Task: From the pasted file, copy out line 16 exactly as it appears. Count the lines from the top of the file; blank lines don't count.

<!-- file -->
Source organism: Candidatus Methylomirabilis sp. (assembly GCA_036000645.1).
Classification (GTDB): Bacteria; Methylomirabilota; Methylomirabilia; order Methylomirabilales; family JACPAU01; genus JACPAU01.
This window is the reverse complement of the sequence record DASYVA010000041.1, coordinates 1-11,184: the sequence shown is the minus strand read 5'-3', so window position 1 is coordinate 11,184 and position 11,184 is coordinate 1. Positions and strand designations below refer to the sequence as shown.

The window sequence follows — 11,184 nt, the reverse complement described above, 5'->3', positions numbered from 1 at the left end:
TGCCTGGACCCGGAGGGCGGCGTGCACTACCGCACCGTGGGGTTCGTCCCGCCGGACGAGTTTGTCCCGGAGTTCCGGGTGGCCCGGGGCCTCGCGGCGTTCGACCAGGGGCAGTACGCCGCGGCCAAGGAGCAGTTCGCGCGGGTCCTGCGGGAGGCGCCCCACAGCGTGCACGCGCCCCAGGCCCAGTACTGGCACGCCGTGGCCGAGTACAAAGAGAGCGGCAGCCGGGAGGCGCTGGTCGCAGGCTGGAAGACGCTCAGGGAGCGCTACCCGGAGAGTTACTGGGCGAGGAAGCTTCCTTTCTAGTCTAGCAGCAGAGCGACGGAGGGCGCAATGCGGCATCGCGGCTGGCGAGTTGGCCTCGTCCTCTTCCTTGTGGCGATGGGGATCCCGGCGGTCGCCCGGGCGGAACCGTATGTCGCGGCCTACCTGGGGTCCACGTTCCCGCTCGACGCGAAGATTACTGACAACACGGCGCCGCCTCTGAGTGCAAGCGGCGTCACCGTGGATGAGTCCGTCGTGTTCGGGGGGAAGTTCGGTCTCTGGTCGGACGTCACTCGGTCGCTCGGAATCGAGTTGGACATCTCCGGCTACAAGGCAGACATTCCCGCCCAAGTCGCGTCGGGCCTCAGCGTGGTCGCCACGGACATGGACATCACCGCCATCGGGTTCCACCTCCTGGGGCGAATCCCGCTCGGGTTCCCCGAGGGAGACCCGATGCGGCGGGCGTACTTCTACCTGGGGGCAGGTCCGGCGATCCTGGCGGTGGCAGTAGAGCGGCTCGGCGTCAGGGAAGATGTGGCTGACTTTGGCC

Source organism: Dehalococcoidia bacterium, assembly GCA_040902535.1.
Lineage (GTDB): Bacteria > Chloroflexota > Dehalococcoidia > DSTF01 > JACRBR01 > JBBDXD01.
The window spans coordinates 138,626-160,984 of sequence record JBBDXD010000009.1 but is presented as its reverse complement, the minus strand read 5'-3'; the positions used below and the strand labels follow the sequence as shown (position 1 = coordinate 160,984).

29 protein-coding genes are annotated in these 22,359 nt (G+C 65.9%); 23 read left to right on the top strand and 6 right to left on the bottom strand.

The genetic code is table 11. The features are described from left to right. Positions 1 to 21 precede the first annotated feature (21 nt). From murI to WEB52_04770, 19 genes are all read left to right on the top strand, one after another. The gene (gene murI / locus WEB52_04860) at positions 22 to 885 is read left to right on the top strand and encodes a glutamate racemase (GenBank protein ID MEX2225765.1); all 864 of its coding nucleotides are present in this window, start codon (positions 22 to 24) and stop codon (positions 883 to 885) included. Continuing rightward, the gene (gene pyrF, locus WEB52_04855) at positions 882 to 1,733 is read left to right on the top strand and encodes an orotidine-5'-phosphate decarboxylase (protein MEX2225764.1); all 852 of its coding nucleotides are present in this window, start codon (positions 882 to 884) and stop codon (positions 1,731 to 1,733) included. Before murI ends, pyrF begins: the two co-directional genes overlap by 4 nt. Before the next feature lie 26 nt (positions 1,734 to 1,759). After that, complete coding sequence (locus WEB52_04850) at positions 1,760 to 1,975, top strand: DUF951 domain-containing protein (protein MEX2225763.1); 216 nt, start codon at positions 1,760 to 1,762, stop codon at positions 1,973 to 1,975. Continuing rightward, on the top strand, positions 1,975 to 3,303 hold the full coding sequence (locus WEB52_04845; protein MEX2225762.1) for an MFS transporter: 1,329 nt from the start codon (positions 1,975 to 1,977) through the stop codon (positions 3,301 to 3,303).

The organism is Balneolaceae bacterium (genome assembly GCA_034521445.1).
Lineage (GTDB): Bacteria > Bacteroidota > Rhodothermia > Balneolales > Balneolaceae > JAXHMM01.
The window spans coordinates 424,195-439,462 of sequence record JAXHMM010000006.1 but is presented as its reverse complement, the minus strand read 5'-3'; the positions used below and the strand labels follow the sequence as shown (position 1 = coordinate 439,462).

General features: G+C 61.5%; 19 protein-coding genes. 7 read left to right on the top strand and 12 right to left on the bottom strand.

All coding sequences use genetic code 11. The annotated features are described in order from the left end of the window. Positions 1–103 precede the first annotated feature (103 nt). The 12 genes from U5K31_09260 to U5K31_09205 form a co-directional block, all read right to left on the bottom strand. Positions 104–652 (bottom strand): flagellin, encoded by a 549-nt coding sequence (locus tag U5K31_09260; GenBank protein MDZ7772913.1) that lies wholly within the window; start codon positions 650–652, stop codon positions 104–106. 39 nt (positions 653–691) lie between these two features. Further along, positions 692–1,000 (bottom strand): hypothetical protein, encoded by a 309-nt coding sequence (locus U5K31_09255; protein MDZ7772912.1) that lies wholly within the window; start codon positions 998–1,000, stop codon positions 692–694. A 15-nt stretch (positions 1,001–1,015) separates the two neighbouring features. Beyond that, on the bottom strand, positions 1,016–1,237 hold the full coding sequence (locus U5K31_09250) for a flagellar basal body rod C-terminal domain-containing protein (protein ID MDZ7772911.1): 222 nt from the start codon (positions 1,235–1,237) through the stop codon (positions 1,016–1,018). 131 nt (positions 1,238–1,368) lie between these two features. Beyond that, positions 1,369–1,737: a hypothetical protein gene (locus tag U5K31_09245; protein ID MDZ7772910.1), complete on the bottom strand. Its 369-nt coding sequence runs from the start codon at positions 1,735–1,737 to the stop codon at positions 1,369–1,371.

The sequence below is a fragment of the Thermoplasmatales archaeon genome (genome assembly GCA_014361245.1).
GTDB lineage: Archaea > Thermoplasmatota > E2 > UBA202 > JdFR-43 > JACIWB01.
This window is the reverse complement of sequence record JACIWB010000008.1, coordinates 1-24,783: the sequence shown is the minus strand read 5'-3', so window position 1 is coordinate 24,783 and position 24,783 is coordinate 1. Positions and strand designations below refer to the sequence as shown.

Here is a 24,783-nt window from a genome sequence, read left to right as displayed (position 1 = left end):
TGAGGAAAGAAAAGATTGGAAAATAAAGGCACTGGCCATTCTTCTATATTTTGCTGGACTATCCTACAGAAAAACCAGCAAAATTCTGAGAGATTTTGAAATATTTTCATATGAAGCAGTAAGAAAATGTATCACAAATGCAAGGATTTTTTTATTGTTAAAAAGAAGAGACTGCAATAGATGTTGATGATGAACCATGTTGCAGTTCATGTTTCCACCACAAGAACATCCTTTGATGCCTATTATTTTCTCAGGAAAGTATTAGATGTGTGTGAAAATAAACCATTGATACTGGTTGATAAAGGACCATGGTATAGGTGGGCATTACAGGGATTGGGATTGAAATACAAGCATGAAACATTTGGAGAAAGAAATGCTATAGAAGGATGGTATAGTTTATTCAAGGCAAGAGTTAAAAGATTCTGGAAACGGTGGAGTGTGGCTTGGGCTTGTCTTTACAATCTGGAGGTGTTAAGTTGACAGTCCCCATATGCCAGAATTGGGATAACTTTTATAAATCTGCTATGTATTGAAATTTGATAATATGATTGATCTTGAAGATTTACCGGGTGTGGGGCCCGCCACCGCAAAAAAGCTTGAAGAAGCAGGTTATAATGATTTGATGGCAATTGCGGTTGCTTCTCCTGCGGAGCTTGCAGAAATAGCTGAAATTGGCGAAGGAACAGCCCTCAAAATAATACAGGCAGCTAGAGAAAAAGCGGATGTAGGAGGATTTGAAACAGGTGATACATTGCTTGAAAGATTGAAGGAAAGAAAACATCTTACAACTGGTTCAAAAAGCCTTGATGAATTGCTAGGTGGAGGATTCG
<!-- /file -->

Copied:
The sequence below is a fragment of the Thermoplasmatales archaeon genome (genome assembly GCA_014361245.1).